Marcel Mauss


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Mauss, Marcel

 

Born May 10, 1872, in Epinal; died Feb. 10, 1950, in Paris. French social anthropologist and sociologist.

Mauss held the chair in the history of the religion of noncivilized peoples at the Ecole Pratique des Hautes Etudes from 1900, and he was appointed professor of sociology at the Collège de France in 1931. Mauss was the nephew of E. Durkheim, worked closely with him, and was the leading exponent of his views. In the political sphere, Mauss supported the ideas of J. Jaurès and helped found the newspaper L’Humanité, for a time serving as its editorial secretary.

Although he adhered to Durkheim’s theory as a whole, Mauss modified some of its tenets. He did not accept Durkheim’s extreme antipsychologism and sought to reconcile sociology and psychology. In contrast to Durkheim, who viewed man as a dualistic being, embodying both an individual reality and a social reality that dominated the individual aspect, Mauss formulated the concept of the “total” man as the sum of his biological, psychological, and social traits. Mauss also placed greater emphasis on a systemic structural approach to the study of social phenomena than did Durkheim.

Mauss’ works are chiefly devoted to various aspects of life in archaic societies. His most important study is “The Gift: Forms and Functions of Exchange in Archaic Societies” (1925). In this work he shows, on the basis of extensive ethnographic and historical material, that until the development of commodity relations, the universal means of exchange was reciprocal gift-giving, in which the gifts, in theory voluntary, were in fact obligatory.

Mauss also advanced the idea of “total social facts,” stressing the comprehensive study of social facts and the identification of the most important social facts in particular social systems. These facts are at once economic, legal, religious, and aesthetic. Despite the vagueness and ambiguity of this idea, it had an influence on G. D. Gurvich and C. Lévi-Strauss. Mauss trained many specialists in ethnology, folkloristics, Indology, and historical psychology.

WORKS

Oeuvres, vols. 1–3, Paris, 1968–69.
Manuel d’ethnographie. Paris, 1947.
Sociologie et anthropologie, 4th ed. Paris, 1968.

REFERENCES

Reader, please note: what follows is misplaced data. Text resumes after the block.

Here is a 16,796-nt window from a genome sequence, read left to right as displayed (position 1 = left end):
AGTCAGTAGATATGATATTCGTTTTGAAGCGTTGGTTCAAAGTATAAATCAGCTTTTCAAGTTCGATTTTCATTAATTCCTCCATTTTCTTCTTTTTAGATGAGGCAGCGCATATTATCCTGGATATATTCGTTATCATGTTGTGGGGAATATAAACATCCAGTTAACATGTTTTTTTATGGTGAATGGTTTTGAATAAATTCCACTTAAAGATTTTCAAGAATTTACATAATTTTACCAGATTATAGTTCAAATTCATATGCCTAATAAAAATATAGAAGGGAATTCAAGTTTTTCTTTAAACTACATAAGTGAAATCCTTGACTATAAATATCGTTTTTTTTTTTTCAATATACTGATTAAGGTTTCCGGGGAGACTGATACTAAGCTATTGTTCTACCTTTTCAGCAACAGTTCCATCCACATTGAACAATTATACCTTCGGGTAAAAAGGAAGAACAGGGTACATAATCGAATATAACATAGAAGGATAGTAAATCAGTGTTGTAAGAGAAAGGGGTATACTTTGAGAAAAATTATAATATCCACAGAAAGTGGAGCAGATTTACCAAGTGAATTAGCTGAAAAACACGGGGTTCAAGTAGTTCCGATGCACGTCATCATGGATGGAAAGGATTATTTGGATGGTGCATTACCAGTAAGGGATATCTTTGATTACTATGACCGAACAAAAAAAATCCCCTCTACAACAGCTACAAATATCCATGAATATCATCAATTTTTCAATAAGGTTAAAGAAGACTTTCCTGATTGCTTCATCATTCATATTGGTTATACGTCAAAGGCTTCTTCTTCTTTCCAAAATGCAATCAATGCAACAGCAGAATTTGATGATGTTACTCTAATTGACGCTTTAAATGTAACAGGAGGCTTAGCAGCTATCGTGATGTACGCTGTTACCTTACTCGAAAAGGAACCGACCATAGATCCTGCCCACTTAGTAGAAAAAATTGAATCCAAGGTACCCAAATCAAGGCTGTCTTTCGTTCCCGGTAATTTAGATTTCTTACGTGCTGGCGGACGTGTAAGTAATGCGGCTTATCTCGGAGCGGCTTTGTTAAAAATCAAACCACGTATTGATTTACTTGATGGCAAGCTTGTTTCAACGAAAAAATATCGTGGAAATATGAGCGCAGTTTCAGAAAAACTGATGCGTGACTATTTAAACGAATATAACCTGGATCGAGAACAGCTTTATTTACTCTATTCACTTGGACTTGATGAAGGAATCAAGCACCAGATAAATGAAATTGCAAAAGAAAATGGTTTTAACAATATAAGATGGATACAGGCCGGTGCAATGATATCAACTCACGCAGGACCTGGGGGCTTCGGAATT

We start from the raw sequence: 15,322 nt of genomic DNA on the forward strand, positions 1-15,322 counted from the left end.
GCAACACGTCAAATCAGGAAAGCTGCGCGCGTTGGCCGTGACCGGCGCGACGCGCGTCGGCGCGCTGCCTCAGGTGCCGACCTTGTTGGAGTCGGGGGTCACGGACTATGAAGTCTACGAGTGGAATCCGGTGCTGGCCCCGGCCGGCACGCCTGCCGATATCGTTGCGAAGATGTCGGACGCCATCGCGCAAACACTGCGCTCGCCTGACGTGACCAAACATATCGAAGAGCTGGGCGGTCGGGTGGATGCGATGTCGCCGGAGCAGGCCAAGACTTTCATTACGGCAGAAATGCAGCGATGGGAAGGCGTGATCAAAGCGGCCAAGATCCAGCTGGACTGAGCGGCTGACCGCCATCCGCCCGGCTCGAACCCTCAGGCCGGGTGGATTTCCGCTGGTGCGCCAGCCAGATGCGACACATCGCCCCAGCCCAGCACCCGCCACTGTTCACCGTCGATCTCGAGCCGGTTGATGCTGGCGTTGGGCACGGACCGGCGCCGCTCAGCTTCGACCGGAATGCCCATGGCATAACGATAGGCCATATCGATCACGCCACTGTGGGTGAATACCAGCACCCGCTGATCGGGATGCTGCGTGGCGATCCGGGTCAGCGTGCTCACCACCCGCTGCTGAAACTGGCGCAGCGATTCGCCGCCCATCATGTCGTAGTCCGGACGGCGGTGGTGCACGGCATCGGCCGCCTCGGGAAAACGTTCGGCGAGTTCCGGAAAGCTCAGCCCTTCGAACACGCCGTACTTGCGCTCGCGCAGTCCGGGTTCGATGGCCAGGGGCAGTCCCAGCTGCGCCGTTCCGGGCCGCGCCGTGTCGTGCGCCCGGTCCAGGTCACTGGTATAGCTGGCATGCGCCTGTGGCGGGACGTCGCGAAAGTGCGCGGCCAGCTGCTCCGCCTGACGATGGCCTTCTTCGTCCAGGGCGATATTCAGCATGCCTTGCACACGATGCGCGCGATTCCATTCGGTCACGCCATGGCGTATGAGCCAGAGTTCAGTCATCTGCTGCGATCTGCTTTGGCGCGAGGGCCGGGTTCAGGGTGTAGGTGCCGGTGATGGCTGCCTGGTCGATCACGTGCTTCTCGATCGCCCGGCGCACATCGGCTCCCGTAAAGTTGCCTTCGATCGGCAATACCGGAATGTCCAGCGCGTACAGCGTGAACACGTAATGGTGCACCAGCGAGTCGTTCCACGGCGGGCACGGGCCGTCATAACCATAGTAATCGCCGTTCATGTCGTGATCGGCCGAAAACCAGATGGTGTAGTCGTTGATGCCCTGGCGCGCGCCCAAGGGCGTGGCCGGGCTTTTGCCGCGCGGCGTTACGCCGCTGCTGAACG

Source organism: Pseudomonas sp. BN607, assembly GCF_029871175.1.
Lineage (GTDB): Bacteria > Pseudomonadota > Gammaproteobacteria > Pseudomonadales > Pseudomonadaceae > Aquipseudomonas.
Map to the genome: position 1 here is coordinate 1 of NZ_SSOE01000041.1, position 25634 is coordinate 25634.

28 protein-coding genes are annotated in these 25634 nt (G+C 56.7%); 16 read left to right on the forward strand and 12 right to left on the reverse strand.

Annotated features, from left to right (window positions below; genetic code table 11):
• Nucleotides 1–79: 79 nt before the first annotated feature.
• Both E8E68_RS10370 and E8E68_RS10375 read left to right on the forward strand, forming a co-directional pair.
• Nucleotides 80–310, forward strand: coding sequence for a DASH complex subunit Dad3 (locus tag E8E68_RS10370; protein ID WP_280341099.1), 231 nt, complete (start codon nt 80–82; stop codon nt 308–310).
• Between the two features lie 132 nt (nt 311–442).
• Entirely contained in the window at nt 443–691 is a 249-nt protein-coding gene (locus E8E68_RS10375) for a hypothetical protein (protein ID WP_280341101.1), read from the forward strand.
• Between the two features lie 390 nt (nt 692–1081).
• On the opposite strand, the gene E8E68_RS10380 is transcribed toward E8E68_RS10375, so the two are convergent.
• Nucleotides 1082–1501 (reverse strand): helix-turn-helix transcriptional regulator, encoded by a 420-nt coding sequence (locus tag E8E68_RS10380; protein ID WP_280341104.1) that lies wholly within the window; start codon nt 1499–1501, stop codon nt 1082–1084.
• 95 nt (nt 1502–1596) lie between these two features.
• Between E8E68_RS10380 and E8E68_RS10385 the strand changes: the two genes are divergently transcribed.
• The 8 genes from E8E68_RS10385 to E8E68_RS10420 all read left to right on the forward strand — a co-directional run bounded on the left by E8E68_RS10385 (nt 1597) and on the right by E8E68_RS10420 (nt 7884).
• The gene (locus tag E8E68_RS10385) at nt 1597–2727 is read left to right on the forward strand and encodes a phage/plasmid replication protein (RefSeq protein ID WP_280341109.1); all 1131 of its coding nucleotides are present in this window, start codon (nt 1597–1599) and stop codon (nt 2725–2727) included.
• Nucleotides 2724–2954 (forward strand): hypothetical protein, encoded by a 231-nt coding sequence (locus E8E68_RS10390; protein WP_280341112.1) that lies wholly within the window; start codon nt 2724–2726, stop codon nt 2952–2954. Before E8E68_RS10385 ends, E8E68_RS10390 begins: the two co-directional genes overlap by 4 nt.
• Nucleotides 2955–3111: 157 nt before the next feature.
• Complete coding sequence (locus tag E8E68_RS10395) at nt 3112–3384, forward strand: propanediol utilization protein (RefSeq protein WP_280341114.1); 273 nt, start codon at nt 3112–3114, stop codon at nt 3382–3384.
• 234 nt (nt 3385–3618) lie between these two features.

Cazeneuve, J. M. Mauss. Paris, 1968.
Cazeneuve, J. Sociologie de Marcel Mauss. Paris, 1968.

A. B. GOFMAN

References in periodicals archive ?
Drawing on the economic theories of Marcel Mauss, Rosu shows how the same physical object--a coin--can function in completely different systems of meaning, depending on how it is used.
Saladin d'Anglure follows in the footsteps of Marcel Mauss and Claude Levi-Strauss, who was his colleague for seven years and provided him with advice until his death.
Ahn then reconstructs a "moral economy of debt," utilizing the notion of the "gift economy" (see Marcel Mauss, Marshall Sahlins, Pierre Bourdieu, and Jacques Derrida).
Nem holismo nem individualismo metodologicos: Marcel Mauss e o paradigma da dadiva.
The rationale is provided by a formula of Marcel Mauss included in the Convivialist Manifesto as an explanation of the "mastered confrontation" principle.
Pour reprendre l'expression similaire de Marcel Mauss, peut-etre plus familiere pour les lecteurs en sciences humaines et sociales, ce livre rappelle finalement que le reve, parce qu'il renvoie a la fois aux dimensions individuelles, collectives, discursives, artistiques et religieuses, represente bien un <<fait social total>> qui necessite, par voie de consequence, de mobiliser l'ensemble des disciplines pour le comprendre dans son entierete.
Anthropologists and sociologists have long been analyzing gifts, a classic work being that of the French sociologist Marcel Mauss who wrote a book (actually, a very long essay) titled, what else but 'The Gift,' published way back in 1925.
This absence of interest in position and gesture is particularly strange given how present the body in general has been in social sciences after the influence of works by Bourdieu, Foucault and other scholars who built on Marcel Mauss's initial insights.
The lineage of Social Anthropology emphasizes that rituals of social groups produce solidarity and is represented by Marcel Mauss, Levi-Strauss, Radcliffe-Brown, Erving Goffman and Mary Douglas, among others (21).